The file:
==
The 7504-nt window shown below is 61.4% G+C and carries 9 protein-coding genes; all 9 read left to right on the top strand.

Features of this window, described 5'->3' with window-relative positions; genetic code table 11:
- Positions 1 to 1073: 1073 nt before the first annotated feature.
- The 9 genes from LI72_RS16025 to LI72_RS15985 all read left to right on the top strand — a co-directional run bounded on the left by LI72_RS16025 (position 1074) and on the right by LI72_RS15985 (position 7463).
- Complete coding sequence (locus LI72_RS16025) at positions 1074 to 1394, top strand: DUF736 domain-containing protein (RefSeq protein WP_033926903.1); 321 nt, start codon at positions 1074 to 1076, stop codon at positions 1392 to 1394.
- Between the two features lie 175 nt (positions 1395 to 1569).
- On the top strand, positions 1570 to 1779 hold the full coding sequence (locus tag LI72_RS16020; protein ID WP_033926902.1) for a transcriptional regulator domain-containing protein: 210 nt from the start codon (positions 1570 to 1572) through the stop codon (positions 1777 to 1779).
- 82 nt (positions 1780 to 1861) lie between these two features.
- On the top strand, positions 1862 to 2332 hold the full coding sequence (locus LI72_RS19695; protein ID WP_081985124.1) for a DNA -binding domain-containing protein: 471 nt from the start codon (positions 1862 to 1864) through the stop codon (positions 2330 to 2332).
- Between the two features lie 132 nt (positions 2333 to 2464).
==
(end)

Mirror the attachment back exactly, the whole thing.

The 7504-nt window shown below is 61.4% G+C and carries 9 protein-coding genes; all 9 read left to right on the top strand.

Features of this window, described 5'->3' with window-relative positions; genetic code table 11:
- Positions 1 to 1073: 1073 nt before the first annotated feature.
- The 9 genes from LI72_RS16025 to LI72_RS15985 all read left to right on the top strand — a co-directional run bounded on the left by LI72_RS16025 (position 1074) and on the right by LI72_RS15985 (position 7463).
- Complete coding sequence (locus LI72_RS16025) at positions 1074 to 1394, top strand: DUF736 domain-containing protein (RefSeq protein WP_033926903.1); 321 nt, start codon at positions 1074 to 1076, stop codon at positions 1392 to 1394.
- Between the two features lie 175 nt (positions 1395 to 1569).
- On the top strand, positions 1570 to 1779 hold the full coding sequence (locus tag LI72_RS16020; protein ID WP_033926902.1) for a transcriptional regulator domain-containing protein: 210 nt from the start codon (positions 1570 to 1572) through the stop codon (positions 1777 to 1779).
- 82 nt (positions 1780 to 1861) lie between these two features.
- On the top strand, positions 1862 to 2332 hold the full coding sequence (locus LI72_RS19695; protein ID WP_081985124.1) for a DNA -binding domain-containing protein: 471 nt from the start codon (positions 1862 to 1864) through the stop codon (positions 2330 to 2332).
- Between the two features lie 132 nt (positions 2333 to 2464).